Consent objection to Queenstown-Cromwell cycle section
It's hoped work on the next connections between Otago's cycle trails will begin this year.
When completed a continuous 600 kilometre network of trails will link Queenstown to Dunedin.
Consents have been lodged for the next steps to connect the area's great rides and expand them further.
Otago already boasts more than a quarter of the country's 23 Great Rides, but what was planned next might be the most ambitious aim so far.
"We always had a view of making this a destination to come and ride," Central Otago Queenstown Trail Network Trust chair Stephen Jeffery said.
"That meant we had to link all the trails together - the Queenstown Trails, out of Wānaka, linking with the Rail Trail, and all the way through to Dunedin Airport was the original goal... and we're well on track to do that."
Planning was well advanced for connecting Queenstown Lakes and Central Otago's Great Rides, he said.
Work had started on the link from Lawrence to Waihola, with plans for it to be finished next year.
Resource consent applications to link Cromwell to Queenstown and Wānaka, and to connect the two sections of the Roxburgh Gorge Trail were also already submitted, Jeffery said.
It had not all been straight forward though with a road block already cropping up with the Bannockburn to Gibbston Valley connection.
An objection had been lodged to the consent, which meant it could head to the Environment Court.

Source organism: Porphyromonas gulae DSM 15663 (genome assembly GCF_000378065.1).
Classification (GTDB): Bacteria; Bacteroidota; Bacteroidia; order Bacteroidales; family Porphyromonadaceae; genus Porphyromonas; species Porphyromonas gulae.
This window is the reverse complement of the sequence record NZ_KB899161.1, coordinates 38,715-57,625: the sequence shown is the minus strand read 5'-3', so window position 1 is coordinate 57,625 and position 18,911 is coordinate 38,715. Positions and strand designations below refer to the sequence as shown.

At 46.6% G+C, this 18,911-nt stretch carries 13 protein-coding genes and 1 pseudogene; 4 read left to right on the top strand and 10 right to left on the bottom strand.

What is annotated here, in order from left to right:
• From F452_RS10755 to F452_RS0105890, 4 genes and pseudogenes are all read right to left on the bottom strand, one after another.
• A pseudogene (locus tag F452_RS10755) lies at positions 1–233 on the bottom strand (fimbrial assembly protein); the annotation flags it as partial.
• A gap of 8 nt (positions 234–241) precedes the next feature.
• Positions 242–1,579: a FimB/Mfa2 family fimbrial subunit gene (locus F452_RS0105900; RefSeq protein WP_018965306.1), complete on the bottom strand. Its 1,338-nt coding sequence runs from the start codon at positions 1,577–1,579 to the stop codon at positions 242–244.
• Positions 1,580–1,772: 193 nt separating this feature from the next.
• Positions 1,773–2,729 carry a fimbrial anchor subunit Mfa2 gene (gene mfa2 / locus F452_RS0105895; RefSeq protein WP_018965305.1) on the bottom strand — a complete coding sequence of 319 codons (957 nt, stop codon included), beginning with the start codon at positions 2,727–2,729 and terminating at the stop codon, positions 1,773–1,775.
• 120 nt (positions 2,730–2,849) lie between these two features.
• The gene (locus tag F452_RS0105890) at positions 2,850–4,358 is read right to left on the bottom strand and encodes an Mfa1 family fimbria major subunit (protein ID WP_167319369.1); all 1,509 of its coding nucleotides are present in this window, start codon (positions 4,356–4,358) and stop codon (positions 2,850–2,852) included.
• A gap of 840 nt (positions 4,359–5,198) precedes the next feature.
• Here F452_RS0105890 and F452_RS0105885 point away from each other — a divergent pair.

But Jeffery said he was confident they could clear those hurdles, considering the potential benefit to the wider region of tourists being able to hop off a plane at Dunedin Airport and cycle all the way to Queenstown, or vice-versa.
"It's good tourism isn't it? It's sustainable, except for the construction phase, it's sustainable tourism, so it's good for everyone and it's good for everyone's health to get out there and ride bikes."
Eventually the links would bring together the Queenstown, Clutha Gold, Roxburgh Gorge, Lake Dunstan and Otago Central Rail trails.
There were also plans to see the network eventually connect to North Otago's Alps 2 Ocean, he said.
So does cycling represent Otago's next gold rush?
Tourism Central Otago general manager Dylan Rushbrook said he believed so.
"It's absolutely a gold rush for this region. You only need to look around and almost second car over a weekend has bikes on the back."
The combination of Otago's unique landscapes and heritage as well as the unique nature of cycling tourism complimented each other perfectly, he said.
"The beauty of cycling is the type of tourism it is - it's like a slow style. So people come in and they take their time, they might get out and do a trail in the morning and... then in the afternoon it's time to relax, take in a winery, take in a café, read a book or go out and explore some of the heritage around the region or the arts scene around the region.
"So it's a really nice way that we see people coming in and slowing down and just experiencing the region."
Businesses were excited by the boom.
Mt Rosa Wines owner Guy Boanas said the benefits of cycling tourism had been obvious over the pandemic.
"Domestic tourism has been reasonably kind to us," he said.
"I know there's a lot of people in town in hotels and restaurants who haven't had that experience but... we seem to still have people coming through and certainly a lot of those people are on bikes."
His winery sat right at the end of the Gibbston River Wine Trail, about 30 kilometres from downtown Queenstown.
Boanas said at first he was sceptical, but he was surprised by the number of people willing to hop on a bike and hit the wineries.
"I did scratch my head a little bit and wonder how it was going to go, but it's been a revelation. We've got great trails all the way back into Queenstown and Arrowtown from here and people taking advantage of them, and we can't way to see the extension all the way through to Cromwell and Clyde - it's going to be fantastic."